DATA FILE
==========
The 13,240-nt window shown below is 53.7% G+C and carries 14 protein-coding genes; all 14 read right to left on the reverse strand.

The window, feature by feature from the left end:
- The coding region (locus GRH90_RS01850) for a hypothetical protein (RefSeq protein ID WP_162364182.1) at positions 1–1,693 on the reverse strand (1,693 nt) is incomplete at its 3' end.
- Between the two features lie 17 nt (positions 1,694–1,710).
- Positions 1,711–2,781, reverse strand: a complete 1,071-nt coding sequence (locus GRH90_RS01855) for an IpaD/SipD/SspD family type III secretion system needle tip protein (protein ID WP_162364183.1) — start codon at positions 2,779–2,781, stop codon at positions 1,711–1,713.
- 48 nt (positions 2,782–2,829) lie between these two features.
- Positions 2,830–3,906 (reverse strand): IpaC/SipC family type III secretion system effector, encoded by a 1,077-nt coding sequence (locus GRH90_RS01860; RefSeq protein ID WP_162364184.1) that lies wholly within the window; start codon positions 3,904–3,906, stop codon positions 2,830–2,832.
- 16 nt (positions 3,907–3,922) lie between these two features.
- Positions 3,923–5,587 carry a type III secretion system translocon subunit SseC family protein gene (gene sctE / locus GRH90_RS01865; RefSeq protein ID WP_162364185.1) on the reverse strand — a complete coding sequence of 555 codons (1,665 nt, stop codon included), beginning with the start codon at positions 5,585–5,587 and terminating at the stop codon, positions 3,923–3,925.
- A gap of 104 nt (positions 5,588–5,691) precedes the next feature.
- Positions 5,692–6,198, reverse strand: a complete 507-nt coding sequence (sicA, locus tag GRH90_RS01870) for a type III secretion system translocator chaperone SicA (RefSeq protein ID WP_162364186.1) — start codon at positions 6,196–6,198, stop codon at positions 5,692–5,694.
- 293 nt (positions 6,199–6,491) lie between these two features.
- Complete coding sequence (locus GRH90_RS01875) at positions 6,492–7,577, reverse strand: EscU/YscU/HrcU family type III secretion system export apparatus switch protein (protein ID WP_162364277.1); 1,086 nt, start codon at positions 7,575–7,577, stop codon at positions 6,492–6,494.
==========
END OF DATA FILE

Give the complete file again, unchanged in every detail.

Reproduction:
The 13,240-nt window shown below is 53.7% G+C and carries 14 protein-coding genes; all 14 read right to left on the reverse strand.

The window, feature by feature from the left end:
- The coding region (locus GRH90_RS01850) for a hypothetical protein (RefSeq protein ID WP_162364182.1) at positions 1–1,693 on the reverse strand (1,693 nt) is incomplete at its 3' end.
- Between the two features lie 17 nt (positions 1,694–1,710).
- Positions 1,711–2,781, reverse strand: a complete 1,071-nt coding sequence (locus GRH90_RS01855) for an IpaD/SipD/SspD family type III secretion system needle tip protein (protein ID WP_162364183.1) — start codon at positions 2,779–2,781, stop codon at positions 1,711–1,713.
- 48 nt (positions 2,782–2,829) lie between these two features.
- Positions 2,830–3,906 (reverse strand): IpaC/SipC family type III secretion system effector, encoded by a 1,077-nt coding sequence (locus GRH90_RS01860; RefSeq protein ID WP_162364184.1) that lies wholly within the window; start codon positions 3,904–3,906, stop codon positions 2,830–2,832.
- 16 nt (positions 3,907–3,922) lie between these two features.
- Positions 3,923–5,587 carry a type III secretion system translocon subunit SseC family protein gene (gene sctE / locus GRH90_RS01865; RefSeq protein ID WP_162364185.1) on the reverse strand — a complete coding sequence of 555 codons (1,665 nt, stop codon included), beginning with the start codon at positions 5,585–5,587 and terminating at the stop codon, positions 3,923–3,925.
- A gap of 104 nt (positions 5,588–5,691) precedes the next feature.
- Positions 5,692–6,198, reverse strand: a complete 507-nt coding sequence (sicA, locus tag GRH90_RS01870) for a type III secretion system translocator chaperone SicA (RefSeq protein ID WP_162364186.1) — start codon at positions 6,196–6,198, stop codon at positions 5,692–5,694.
- 293 nt (positions 6,199–6,491) lie between these two features.
- Complete coding sequence (locus GRH90_RS01875) at positions 6,492–7,577, reverse strand: EscU/YscU/HrcU family type III secretion system export apparatus switch protein (protein ID WP_162364277.1); 1,086 nt, start codon at positions 7,575–7,577, stop codon at positions 6,492–6,494.